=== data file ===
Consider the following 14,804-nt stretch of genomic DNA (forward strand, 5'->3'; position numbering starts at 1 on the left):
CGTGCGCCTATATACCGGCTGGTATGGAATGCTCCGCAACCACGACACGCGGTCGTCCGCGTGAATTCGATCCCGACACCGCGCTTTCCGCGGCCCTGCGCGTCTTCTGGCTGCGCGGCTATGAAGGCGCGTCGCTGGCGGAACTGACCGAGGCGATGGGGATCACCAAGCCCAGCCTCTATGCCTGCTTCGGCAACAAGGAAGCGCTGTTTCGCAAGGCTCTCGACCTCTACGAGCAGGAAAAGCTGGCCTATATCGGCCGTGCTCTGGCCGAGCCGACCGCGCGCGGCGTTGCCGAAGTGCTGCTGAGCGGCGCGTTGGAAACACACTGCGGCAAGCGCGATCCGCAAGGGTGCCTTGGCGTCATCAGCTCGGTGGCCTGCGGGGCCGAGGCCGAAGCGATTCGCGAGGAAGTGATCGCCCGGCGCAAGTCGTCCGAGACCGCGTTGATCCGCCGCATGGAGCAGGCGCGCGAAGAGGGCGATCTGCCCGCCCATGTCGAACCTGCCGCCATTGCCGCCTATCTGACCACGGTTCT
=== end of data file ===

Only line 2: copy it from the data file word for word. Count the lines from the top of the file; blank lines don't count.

CGTGCGCCTATATACCGGCTGGTATGGAATGCTCCGCAACCACGACACGCGGTCGTCCGCGTGAATTCGATCCCGACACCGCGCTTTCCGCGGCCCTGCGCGTCTTCTGGCTGCGCGGCTATGAAGGCGCGTCGCTGGCGGAACTGACCGAGGCGATGGGGATCACCAAGCCCAGCCTCTATGCCTGCTTCGGCAACAAGGAAGCGCTGTTTCGCAAGGCTCTCGACCTCTACGAGCAGGAAAAGCTGGCCTATATCGGCCGTGCTCTGGCCGAGCCGACCGCGCGCGGCGTTGCCGAAGTGCTGCTGAGCGGCGCGTTGGAAACACACTGCGGCAAGCGCGATCCGCAAGGGTGCCTTGGCGTCATCAGCTCGGTGGCCTGCGGGGCCGAGGCCGAAGCGATTCGCGAGGAAGTGATCGCCCGGCGCAAGTCGTCCGAGACCGCGTTGATCCGCCGCATGGAGCAGGCGCGCGAAGAGGGCGATCTGCCCGCCCATGTCGAACCTGCCGCCATTGCCGCCTATCTGACCACGGTTCT